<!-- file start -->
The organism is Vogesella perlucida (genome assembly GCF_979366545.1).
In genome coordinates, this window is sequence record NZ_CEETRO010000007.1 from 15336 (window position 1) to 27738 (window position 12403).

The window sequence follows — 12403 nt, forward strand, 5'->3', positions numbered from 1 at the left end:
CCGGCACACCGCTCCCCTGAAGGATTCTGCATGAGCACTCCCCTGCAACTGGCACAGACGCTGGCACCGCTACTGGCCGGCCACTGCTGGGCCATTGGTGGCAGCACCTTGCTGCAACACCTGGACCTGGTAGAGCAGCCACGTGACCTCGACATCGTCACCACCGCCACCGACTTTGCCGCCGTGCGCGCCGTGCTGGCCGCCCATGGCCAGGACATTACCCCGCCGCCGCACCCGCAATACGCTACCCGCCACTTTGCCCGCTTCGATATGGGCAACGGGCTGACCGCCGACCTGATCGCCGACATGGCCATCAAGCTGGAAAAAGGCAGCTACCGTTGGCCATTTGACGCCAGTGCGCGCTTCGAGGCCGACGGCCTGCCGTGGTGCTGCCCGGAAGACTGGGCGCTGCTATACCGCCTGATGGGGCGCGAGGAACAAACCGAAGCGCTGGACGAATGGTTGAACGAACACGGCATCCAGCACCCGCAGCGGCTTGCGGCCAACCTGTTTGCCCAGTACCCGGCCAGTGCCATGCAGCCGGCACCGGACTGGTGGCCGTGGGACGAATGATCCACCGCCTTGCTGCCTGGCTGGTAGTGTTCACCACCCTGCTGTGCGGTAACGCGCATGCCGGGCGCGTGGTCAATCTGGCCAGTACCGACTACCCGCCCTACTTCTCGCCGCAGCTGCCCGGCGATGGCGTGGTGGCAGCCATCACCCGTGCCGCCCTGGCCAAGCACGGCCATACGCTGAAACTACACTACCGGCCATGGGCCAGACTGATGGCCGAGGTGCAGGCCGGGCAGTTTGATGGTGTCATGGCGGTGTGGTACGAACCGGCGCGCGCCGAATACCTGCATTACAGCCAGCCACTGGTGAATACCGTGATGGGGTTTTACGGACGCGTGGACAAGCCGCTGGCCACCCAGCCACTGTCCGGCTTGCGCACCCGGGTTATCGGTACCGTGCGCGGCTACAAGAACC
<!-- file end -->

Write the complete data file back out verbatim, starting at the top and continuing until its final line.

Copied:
The organism is Vogesella perlucida (genome assembly GCF_979366545.1).
In genome coordinates, this window is sequence record NZ_CEETRO010000007.1 from 15336 (window position 1) to 27738 (window position 12403).

The window sequence follows — 12403 nt, forward strand, 5'->3', positions numbered from 1 at the left end:
CCGGCACACCGCTCCCCTGAAGGATTCTGCATGAGCACTCCCCTGCAACTGGCACAGACGCTGGCACCGCTACTGGCCGGCCACTGCTGGGCCATTGGTGGCAGCACCTTGCTGCAACACCTGGACCTGGTAGAGCAGCCACGTGACCTCGACATCGTCACCACCGCCACCGACTTTGCCGCCGTGCGCGCCGTGCTGGCCGCCCATGGCCAGGACATTACCCCGCCGCCGCACCCGCAATACGCTACCCGCCACTTTGCCCGCTTCGATATGGGCAACGGGCTGACCGCCGACCTGATCGCCGACATGGCCATCAAGCTGGAAAAAGGCAGCTACCGTTGGCCATTTGACGCCAGTGCGCGCTTCGAGGCCGACGGCCTGCCGTGGTGCTGCCCGGAAGACTGGGCGCTGCTATACCGCCTGATGGGGCGCGAGGAACAAACCGAAGCGCTGGACGAATGGTTGAACGAACACGGCATCCAGCACCCGCAGCGGCTTGCGGCCAACCTGTTTGCCCAGTACCCGGCCAGTGCCATGCAGCCGGCACCGGACTGGTGGCCGTGGGACGAATGATCCACCGCCTTGCTGCCTGGCTGGTAGTGTTCACCACCCTGCTGTGCGGTAACGCGCATGCCGGGCGCGTGGTCAATCTGGCCAGTACCGACTACCCGCCCTACTTCTCGCCGCAGCTGCCCGGCGATGGCGTGGTGGCAGCCATCACCCGTGCCGCCCTGGCCAAGCACGGCCATACGCTGAAACTACACTACCGGCCATGGGCCAGACTGATGGCCGAGGTGCAGGCCGGGCAGTTTGATGGTGTCATGGCGGTGTGGTACGAACCGGCGCGCGCCGAATACCTGCATTACAGCCAGCCACTGGTGAATACCGTGATGGGGTTTTACGGACGCGTGGACAAGCCGCTGGCCACCCAGCCACTGTCCGGCTTGCGCACCCGGGTTATCGGTACCGTGCGCGGCTACAAGAACC